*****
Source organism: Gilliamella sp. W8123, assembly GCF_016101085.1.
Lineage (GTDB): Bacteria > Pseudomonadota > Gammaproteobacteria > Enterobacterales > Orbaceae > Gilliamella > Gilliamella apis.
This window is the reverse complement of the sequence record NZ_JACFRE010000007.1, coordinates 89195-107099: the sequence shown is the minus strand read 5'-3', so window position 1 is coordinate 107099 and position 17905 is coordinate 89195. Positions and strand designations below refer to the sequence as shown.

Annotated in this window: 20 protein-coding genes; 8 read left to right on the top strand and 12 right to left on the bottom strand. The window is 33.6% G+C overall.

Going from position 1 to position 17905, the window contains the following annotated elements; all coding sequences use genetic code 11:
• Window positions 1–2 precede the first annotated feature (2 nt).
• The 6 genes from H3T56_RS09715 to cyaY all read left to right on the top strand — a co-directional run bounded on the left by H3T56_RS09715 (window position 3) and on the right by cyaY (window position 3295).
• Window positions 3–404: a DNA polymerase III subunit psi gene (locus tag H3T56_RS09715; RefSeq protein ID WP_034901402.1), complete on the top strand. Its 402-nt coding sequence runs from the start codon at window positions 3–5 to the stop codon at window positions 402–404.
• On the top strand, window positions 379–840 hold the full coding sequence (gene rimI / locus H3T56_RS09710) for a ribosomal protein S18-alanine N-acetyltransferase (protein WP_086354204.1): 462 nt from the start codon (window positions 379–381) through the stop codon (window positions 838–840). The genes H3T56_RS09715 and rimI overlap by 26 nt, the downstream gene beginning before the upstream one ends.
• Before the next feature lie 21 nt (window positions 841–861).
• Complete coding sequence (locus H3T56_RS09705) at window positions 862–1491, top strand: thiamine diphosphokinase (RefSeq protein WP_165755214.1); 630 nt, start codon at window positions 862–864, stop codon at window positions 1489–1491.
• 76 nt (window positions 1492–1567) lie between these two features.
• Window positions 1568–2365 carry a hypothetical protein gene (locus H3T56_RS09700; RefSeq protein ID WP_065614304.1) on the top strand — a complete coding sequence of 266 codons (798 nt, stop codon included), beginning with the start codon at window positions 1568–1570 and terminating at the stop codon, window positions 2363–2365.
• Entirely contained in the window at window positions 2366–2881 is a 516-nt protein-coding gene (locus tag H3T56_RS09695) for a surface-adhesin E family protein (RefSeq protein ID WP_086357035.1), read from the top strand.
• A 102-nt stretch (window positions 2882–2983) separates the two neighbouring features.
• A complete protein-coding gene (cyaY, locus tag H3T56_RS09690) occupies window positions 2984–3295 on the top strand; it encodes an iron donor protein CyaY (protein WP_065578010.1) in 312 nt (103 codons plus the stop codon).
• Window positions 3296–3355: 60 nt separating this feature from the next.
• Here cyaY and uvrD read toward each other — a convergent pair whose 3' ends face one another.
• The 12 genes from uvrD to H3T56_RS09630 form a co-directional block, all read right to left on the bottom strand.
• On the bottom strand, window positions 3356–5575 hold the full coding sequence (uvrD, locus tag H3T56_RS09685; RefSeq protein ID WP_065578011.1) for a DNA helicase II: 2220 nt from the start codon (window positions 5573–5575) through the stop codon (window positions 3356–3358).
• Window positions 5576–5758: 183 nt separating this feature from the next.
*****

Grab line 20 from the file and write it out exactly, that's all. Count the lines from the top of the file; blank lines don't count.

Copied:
• On the bottom strand, window positions 3356–5575 hold the full coding sequence (uvrD, locus tag H3T56_RS09685; RefSeq protein ID WP_065578011.1) for a DNA helicase II: 2220 nt from the start codon (window positions 5573–5575) through the stop codon (window positions 3356–3358).